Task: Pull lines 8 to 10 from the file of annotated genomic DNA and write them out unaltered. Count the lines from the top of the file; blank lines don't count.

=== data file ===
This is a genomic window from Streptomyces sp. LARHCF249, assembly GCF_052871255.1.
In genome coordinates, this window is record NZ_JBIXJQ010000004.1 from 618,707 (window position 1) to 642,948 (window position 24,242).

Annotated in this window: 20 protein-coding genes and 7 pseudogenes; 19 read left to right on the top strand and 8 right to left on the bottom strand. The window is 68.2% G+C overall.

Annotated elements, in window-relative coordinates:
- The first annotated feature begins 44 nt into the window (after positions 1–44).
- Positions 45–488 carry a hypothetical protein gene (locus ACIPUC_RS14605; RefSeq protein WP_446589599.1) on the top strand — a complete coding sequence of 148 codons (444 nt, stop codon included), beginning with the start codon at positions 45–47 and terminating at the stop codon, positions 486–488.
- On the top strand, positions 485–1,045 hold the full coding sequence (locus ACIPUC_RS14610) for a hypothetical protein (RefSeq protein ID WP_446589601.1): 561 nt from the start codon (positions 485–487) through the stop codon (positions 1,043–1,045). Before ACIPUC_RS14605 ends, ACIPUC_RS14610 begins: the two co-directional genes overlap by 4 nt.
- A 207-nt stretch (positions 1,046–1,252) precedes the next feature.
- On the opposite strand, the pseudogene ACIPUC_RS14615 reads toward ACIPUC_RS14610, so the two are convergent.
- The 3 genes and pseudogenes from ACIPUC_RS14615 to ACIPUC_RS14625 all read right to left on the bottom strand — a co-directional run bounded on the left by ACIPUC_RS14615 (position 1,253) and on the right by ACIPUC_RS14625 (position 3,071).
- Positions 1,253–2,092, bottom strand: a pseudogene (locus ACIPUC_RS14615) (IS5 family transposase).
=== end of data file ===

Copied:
- A 207-nt stretch (positions 1,046–1,252) precedes the next feature.
- On the opposite strand, the pseudogene ACIPUC_RS14615 reads toward ACIPUC_RS14610, so the two are convergent.
- The 3 genes and pseudogenes from ACIPUC_RS14615 to ACIPUC_RS14625 all read right to left on the bottom strand — a co-directional run bounded on the left by ACIPUC_RS14615 (position 1,253) and on the right by ACIPUC_RS14625 (position 3,071).